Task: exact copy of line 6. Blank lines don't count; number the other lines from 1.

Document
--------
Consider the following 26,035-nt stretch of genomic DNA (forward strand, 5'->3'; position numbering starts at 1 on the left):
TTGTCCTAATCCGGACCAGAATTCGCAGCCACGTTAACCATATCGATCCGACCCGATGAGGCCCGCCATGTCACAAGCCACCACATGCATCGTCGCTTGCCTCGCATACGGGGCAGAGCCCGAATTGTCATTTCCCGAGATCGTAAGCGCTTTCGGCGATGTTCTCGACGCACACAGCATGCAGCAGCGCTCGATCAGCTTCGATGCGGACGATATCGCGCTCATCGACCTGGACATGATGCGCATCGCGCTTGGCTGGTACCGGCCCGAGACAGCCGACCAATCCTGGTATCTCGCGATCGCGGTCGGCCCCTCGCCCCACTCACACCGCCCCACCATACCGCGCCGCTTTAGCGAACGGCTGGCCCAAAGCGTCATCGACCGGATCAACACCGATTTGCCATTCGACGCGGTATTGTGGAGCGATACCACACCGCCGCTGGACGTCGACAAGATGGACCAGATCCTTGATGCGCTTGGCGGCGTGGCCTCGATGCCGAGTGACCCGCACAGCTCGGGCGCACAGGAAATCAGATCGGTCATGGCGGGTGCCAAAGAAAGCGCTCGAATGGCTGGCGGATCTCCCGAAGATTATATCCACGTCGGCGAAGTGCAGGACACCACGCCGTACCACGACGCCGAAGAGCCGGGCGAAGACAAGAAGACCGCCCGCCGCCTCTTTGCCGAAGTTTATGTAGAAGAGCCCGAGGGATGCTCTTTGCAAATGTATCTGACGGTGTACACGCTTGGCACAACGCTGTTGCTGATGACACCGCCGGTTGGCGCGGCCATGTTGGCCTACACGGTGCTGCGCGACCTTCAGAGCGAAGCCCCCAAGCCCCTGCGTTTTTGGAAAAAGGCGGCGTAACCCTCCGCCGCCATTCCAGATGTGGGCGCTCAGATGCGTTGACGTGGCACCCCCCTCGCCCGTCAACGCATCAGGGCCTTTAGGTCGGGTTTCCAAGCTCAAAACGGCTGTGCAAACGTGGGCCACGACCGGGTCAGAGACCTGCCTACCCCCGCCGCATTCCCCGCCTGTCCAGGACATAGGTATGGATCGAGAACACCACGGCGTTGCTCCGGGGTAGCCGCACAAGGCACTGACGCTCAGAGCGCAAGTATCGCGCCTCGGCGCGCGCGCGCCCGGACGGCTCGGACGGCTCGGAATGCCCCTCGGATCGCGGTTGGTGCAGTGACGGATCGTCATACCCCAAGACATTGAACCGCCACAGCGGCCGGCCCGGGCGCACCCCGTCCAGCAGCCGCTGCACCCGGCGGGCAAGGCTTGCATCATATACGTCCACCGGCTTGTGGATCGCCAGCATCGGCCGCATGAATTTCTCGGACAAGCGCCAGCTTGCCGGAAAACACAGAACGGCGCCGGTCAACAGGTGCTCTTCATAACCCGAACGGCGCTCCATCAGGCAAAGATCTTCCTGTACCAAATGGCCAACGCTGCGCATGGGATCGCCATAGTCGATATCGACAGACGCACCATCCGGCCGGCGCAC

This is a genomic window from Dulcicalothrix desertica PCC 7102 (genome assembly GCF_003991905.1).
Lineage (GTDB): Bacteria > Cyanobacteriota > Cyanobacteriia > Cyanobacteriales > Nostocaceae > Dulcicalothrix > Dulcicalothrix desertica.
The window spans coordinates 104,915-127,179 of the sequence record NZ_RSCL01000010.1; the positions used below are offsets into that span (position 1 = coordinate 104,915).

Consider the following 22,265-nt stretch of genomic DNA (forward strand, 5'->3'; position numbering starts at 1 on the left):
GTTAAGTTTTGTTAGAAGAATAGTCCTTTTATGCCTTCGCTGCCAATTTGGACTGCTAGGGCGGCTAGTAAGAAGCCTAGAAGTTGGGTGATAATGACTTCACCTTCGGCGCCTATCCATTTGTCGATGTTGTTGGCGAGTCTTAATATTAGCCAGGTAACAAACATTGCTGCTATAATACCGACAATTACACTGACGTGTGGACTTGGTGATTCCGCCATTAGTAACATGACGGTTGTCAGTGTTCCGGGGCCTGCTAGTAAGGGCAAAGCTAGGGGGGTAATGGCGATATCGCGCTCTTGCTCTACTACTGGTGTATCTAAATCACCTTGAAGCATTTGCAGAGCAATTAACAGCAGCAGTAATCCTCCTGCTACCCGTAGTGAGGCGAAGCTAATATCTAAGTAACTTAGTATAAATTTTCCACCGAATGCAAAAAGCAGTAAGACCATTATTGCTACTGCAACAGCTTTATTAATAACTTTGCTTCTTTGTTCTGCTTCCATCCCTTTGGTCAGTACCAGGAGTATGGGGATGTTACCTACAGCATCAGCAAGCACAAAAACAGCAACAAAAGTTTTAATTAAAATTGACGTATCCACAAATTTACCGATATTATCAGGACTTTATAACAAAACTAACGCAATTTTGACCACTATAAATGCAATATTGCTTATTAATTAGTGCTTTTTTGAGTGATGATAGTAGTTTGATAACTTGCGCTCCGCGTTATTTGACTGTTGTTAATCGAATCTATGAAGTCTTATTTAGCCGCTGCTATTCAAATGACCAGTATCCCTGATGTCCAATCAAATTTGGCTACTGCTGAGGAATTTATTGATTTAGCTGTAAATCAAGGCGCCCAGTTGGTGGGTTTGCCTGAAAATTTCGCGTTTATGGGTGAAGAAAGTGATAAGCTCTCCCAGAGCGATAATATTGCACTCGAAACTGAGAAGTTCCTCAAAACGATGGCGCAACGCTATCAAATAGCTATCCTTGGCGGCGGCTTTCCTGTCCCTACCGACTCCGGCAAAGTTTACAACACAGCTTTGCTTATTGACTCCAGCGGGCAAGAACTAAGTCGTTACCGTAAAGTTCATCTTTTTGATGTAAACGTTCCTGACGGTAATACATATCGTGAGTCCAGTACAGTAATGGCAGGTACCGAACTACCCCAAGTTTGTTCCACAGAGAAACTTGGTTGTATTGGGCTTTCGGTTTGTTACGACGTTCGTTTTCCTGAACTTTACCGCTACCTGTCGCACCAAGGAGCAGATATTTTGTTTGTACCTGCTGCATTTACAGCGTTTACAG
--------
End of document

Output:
Consider the following 22,265-nt stretch of genomic DNA (forward strand, 5'->3'; position numbering starts at 1 on the left):